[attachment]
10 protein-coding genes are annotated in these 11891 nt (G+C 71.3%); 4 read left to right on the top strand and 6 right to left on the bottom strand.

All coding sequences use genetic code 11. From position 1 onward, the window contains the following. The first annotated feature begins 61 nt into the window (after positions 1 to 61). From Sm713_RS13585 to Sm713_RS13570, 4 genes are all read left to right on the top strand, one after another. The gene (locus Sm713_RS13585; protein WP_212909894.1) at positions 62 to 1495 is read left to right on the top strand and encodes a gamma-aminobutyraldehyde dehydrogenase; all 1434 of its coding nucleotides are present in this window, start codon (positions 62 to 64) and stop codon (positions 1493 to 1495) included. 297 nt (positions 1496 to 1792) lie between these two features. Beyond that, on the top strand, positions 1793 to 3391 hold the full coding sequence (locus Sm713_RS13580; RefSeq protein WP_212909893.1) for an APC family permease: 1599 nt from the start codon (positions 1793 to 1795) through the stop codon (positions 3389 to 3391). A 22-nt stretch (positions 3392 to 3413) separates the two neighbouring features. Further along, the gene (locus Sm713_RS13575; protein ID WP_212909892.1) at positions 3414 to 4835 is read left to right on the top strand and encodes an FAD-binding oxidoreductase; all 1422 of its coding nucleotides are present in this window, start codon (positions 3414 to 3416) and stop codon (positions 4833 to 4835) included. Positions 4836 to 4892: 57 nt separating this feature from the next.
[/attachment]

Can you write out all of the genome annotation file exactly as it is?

10 protein-coding genes are annotated in these 11891 nt (G+C 71.3%); 4 read left to right on the top strand and 6 right to left on the bottom strand.

All coding sequences use genetic code 11. From position 1 onward, the window contains the following. The first annotated feature begins 61 nt into the window (after positions 1 to 61). From Sm713_RS13585 to Sm713_RS13570, 4 genes are all read left to right on the top strand, one after another. The gene (locus Sm713_RS13585; protein WP_212909894.1) at positions 62 to 1495 is read left to right on the top strand and encodes a gamma-aminobutyraldehyde dehydrogenase; all 1434 of its coding nucleotides are present in this window, start codon (positions 62 to 64) and stop codon (positions 1493 to 1495) included. 297 nt (positions 1496 to 1792) lie between these two features. Beyond that, on the top strand, positions 1793 to 3391 hold the full coding sequence (locus Sm713_RS13580; RefSeq protein WP_212909893.1) for an APC family permease: 1599 nt from the start codon (positions 1793 to 1795) through the stop codon (positions 3389 to 3391). A 22-nt stretch (positions 3392 to 3413) separates the two neighbouring features. Further along, the gene (locus Sm713_RS13575; protein ID WP_212909892.1) at positions 3414 to 4835 is read left to right on the top strand and encodes an FAD-binding oxidoreductase; all 1422 of its coding nucleotides are present in this window, start codon (positions 3414 to 3416) and stop codon (positions 4833 to 4835) included. Positions 4836 to 4892: 57 nt separating this feature from the next.